Style aside, it's a fun book to read, although the constant references to technology now make the book seem terribly dated (it was written in 96). It's also quite clear that Dan Brown has (or at least had) no idea of how the Internet really works. But these are moot points. Like the books that were to come later, this is very engaging, and written in a way that is reminiscent of watching a film - all of his books are screaming out to be made into films.
Despite the style, I can easily recommend this book, and if you don't get put off by the outdated technology, you'll surely love it.
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on 28 November 2004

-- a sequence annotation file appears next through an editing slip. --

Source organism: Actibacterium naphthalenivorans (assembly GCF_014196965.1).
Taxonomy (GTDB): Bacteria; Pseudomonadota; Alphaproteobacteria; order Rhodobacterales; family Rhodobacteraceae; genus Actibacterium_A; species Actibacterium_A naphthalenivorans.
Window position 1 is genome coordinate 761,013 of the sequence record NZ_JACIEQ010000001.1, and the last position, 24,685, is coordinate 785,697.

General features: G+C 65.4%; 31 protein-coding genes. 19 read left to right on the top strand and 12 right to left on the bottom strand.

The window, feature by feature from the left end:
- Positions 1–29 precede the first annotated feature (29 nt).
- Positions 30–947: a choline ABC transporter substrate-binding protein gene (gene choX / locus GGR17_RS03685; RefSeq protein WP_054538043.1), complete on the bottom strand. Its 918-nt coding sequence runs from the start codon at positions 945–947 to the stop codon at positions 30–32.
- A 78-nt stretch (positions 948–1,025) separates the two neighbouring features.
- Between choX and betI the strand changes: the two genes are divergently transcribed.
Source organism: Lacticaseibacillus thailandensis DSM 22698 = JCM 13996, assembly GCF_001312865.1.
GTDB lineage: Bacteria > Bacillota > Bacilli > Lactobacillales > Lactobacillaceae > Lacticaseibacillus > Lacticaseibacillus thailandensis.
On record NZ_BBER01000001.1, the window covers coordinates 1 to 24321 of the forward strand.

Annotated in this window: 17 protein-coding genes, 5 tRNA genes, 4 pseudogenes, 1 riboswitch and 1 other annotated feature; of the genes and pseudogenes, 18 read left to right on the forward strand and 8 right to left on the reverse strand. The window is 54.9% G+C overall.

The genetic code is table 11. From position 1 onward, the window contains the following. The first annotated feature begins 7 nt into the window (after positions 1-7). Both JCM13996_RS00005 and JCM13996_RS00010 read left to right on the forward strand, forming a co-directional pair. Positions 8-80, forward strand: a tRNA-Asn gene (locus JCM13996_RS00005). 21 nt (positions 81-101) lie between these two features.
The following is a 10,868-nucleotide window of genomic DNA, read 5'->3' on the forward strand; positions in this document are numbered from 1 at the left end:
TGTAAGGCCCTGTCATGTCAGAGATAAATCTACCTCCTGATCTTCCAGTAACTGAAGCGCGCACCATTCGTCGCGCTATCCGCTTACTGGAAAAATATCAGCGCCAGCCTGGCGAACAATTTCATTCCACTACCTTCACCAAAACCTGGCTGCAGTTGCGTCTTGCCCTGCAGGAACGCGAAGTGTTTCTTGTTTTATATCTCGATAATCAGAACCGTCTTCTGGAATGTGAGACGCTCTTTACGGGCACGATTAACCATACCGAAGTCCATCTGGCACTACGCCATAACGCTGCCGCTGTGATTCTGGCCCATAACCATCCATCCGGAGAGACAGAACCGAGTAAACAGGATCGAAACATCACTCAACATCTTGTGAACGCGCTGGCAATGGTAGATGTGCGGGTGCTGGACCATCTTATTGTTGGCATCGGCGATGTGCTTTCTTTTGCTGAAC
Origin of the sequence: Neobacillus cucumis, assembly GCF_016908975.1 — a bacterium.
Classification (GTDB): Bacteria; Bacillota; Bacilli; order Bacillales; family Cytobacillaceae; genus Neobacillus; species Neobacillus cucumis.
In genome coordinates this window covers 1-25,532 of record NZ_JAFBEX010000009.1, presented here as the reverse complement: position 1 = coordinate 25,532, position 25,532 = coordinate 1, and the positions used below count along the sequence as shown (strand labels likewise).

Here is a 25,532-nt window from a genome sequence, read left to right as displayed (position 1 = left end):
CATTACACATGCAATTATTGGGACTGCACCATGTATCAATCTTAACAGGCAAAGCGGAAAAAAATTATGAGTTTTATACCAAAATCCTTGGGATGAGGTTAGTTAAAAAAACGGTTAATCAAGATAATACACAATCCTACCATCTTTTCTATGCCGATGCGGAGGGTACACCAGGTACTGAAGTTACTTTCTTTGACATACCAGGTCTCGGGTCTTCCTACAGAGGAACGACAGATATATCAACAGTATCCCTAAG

Most people will be reading this book because they read The Da Vinci code, liked it, and thought they would try the other Dan Brown novels - that's what I did. Of all 4 books he's written I have to admit that this is not as good as the other 3 (my favorite being Deception Point), however that doesn't make it a bad book. I think it suffers because the Da Vinci Code has been so successful that everyone expects this to be on the same level. It's still good though and despite what a number of other reviewers have said, I'm glad I read it.
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Now if you are wondering whether or not you should buy this, you have probably read "the Da Vinci code" and possibly "Angels and Demons" with enjoyment. Well, this one isn't in the same league as either of those. If you've only read one of the above, then read the other before thinking about this one.